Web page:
Divine Comedy - Dante and Virgil's Relationship in Canto XIV of Dante’s Inferno

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Dante and Virgil's Relationship in Canto XIV of Dante’s Inferno

In Canto XIV of Dante’s Inferno, Virgil describes the statue of the Old Man of Crete. Dante uses the Old Man of Crete as a metaphor for Virgil’s legacy in order to elucidate the nature of Dante’s and Virgil’s relationship.

In the beginning of the metaphor, Dante carefully and methodically illustrates the grandeur of the Greek empire and Roman civilization. "[Mount Ida] was once chosen," Virgil explains, "as a trusted cradle/ by Rhea for her son" (XIV.100-101). According to Roman mythology, Rhea gave birth to Zeus, who ultimately became the father of all Greek gods and mortal heroes and served as the cornerstone of Greek civilization. Crete, thus, is the "cradle" or
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The Old Man of Crete is a representation of Virgil’s legacy and also a reminder to readers that Virgil has had tremendous influence on Dante.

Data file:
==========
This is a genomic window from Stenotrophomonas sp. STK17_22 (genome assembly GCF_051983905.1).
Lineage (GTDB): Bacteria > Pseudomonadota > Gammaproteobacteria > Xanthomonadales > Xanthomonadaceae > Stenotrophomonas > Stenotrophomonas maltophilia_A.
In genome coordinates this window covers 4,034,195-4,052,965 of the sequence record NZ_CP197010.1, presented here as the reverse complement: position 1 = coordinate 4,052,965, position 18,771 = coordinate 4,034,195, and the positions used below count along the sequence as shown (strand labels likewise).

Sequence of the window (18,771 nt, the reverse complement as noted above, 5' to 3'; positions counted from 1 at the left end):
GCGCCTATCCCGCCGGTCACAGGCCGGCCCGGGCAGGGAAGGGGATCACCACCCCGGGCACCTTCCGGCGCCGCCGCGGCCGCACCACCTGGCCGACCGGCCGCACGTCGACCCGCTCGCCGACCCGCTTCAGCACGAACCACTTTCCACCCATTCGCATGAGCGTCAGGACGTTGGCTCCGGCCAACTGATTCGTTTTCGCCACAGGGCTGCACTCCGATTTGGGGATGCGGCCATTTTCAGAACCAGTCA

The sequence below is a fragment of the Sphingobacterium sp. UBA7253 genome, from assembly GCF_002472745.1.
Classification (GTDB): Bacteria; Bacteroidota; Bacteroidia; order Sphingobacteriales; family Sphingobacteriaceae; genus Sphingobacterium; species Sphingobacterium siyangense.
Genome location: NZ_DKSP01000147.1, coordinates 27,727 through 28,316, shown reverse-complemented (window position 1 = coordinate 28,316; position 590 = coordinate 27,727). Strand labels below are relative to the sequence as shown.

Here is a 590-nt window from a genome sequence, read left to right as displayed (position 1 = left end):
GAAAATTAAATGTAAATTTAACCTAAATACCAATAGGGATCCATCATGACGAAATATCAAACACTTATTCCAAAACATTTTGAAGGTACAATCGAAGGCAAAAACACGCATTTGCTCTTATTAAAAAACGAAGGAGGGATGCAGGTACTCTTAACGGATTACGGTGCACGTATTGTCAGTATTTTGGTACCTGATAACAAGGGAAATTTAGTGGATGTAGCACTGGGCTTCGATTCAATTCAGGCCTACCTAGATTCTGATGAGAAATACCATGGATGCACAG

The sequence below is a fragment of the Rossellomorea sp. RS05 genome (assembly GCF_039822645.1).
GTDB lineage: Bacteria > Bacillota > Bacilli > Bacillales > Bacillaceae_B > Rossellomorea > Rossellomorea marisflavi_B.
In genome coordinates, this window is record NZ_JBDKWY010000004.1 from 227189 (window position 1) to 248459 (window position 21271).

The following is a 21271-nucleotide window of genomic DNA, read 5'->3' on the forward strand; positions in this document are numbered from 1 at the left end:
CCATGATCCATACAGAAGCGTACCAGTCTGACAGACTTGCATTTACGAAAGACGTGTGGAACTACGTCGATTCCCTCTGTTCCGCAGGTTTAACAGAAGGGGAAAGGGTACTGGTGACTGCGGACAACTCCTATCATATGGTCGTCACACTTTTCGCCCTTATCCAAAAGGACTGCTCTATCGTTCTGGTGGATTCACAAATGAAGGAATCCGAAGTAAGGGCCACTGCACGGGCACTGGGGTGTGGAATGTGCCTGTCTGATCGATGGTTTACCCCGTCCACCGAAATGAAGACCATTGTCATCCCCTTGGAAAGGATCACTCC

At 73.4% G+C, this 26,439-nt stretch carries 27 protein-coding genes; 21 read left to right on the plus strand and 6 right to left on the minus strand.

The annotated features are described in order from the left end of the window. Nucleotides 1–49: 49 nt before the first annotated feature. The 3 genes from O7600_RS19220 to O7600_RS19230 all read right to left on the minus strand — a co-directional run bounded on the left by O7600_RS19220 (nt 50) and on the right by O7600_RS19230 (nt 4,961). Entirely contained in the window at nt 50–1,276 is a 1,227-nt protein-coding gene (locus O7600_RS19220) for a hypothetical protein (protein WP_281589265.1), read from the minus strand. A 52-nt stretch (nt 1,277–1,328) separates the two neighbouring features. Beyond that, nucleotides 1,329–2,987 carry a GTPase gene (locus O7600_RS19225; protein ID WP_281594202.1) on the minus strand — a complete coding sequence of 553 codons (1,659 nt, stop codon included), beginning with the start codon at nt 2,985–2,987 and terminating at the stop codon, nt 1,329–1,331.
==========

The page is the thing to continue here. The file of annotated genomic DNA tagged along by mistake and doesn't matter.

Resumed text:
The connection between Dante and Virgil, however, goes beyond a simple mentor/student relationship. Dante and Virgil are united in their craft, which is to produce literature and communicate through words. They are both poets who, by depicting hell in their works, face the challenge of answering to blasphemy. This common thread is emphasized by the fact the passage about the Old Man is told in the Circle of the Violent Against God. The only way to be violent against God, i.e. to deny his existence, is through words. In this context, the Old Man shows how Dante and Virgil are united through their literary craft. Furthermore, Dante the poet very carefully places this message in the Circle of the Violent Against God, and not in the Eight Circle of Fraud, suggesting that Dante and Virgil do not intend to blaspheme.

The statue also reveals the dichotomy in their relationship. "The Old Man’s head is fashioned of fine gold,/ the purest silver forms his arms and chest,/ but he is made of brass down to the cleft" (XIV.106-108). If the Old Man is supposed to represent the legacy of Virgil, why do decreasingly pure materials make up the statue? Perhaps these different materials represent the different levels of relationship between Dante and Virgil. The gold may be a reference to their relationship at